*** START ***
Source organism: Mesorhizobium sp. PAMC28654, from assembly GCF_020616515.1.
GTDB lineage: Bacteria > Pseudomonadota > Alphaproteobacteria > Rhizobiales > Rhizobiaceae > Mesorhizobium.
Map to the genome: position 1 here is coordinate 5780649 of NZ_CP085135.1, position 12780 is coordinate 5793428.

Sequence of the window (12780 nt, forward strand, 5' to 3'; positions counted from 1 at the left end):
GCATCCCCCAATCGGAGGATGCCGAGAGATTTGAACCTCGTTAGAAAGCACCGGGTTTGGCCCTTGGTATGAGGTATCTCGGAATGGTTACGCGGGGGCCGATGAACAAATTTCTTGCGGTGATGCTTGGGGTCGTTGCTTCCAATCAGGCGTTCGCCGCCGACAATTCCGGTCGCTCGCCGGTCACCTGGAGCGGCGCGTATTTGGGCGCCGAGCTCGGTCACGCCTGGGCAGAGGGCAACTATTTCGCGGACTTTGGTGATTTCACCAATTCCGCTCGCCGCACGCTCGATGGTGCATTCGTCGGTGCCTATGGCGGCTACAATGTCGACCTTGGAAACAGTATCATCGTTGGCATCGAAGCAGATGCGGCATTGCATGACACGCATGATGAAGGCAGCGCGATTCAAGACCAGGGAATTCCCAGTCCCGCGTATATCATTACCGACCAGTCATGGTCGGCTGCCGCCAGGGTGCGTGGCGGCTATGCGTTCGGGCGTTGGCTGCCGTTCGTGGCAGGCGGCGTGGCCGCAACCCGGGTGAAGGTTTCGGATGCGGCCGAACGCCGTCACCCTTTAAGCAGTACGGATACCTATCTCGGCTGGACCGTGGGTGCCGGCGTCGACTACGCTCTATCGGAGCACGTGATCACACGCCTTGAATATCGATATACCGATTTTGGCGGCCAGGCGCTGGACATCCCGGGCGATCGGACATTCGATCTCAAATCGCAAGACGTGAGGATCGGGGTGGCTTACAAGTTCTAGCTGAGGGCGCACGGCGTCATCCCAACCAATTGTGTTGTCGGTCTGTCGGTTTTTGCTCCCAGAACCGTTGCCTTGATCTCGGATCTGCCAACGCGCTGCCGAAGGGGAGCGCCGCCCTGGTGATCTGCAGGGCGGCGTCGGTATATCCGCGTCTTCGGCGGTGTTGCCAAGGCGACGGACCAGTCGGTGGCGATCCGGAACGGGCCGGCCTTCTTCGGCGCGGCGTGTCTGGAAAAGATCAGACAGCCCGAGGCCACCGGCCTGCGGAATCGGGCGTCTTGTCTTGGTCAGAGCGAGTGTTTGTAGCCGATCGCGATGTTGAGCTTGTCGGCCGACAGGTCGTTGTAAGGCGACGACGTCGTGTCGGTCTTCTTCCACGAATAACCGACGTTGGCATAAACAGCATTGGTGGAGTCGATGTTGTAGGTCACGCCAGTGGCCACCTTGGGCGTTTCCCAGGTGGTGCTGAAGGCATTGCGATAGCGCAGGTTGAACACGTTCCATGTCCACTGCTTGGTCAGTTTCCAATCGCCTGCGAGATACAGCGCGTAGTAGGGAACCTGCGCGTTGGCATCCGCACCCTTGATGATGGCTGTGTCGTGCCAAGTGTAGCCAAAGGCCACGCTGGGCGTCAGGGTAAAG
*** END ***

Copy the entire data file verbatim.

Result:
Source organism: Mesorhizobium sp. PAMC28654, from assembly GCF_020616515.1.
GTDB lineage: Bacteria > Pseudomonadota > Alphaproteobacteria > Rhizobiales > Rhizobiaceae > Mesorhizobium.
Map to the genome: position 1 here is coordinate 5780649 of NZ_CP085135.1, position 12780 is coordinate 5793428.

Sequence of the window (12780 nt, forward strand, 5' to 3'; positions counted from 1 at the left end):
GCATCCCCCAATCGGAGGATGCCGAGAGATTTGAACCTCGTTAGAAAGCACCGGGTTTGGCCCTTGGTATGAGGTATCTCGGAATGGTTACGCGGGGGCCGATGAACAAATTTCTTGCGGTGATGCTTGGGGTCGTTGCTTCCAATCAGGCGTTCGCCGCCGACAATTCCGGTCGCTCGCCGGTCACCTGGAGCGGCGCGTATTTGGGCGCCGAGCTCGGTCACGCCTGGGCAGAGGGCAACTATTTCGCGGACTTTGGTGATTTCACCAATTCCGCTCGCCGCACGCTCGATGGTGCATTCGTCGGTGCCTATGGCGGCTACAATGTCGACCTTGGAAACAGTATCATCGTTGGCATCGAAGCAGATGCGGCATTGCATGACACGCATGATGAAGGCAGCGCGATTCAAGACCAGGGAATTCCCAGTCCCGCGTATATCATTACCGACCAGTCATGGTCGGCTGCCGCCAGGGTGCGTGGCGGCTATGCGTTCGGGCGTTGGCTGCCGTTCGTGGCAGGCGGCGTGGCCGCAACCCGGGTGAAGGTTTCGGATGCGGCCGAACGCCGTCACCCTTTAAGCAGTACGGATACCTATCTCGGCTGGACCGTGGGTGCCGGCGTCGACTACGCTCTATCGGAGCACGTGATCACACGCCTTGAATATCGATATACCGATTTTGGCGGCCAGGCGCTGGACATCCCGGGCGATCGGACATTCGATCTCAAATCGCAAGACGTGAGGATCGGGGTGGCTTACAAGTTCTAGCTGAGGGCGCACGGCGTCATCCCAACCAATTGTGTTGTCGGTCTGTCGGTTTTTGCTCCCAGAACCGTTGCCTTGATCTCGGATCTGCCAACGCGCTGCCGAAGGGGAGCGCCGCCCTGGTGATCTGCAGGGCGGCGTCGGTATATCCGCGTCTTCGGCGGTGTTGCCAAGGCGACGGACCAGTCGGTGGCGATCCGGAACGGGCCGGCCTTCTTCGGCGCGGCGTGTCTGGAAAAGATCAGACAGCCCGAGGCCACCGGCCTGCGGAATCGGGCGTCTTGTCTTGGTCAGAGCGAGTGTTTGTAGCCGATCGCGATGTTGAGCTTGTCGGCCGACAGGTCGTTGTAAGGCGACGACGTCGTGTCGGTCTTCTTCCACGAATAACCGACGTTGGCATAAACAGCATTGGTGGAGTCGATGTTGTAGGTCACGCCAGTGGCCACCTTGGGCGTTTCCCAGGTGGTGCTGAAGGCATTGCGATAGCGCAGGTTGAACACGTTCCATGTCCACTGCTTGGTCAGTTTCCAATCGCCTGCGAGATACAGCGCGTAGTAGGGAACCTGCGCGTTGGCATCCGCACCCTTGATGATGGCTGTGTCGTGCCAAGTGTAGCCAAAGGCCACGCTGGGCGTCAGGGTAAAG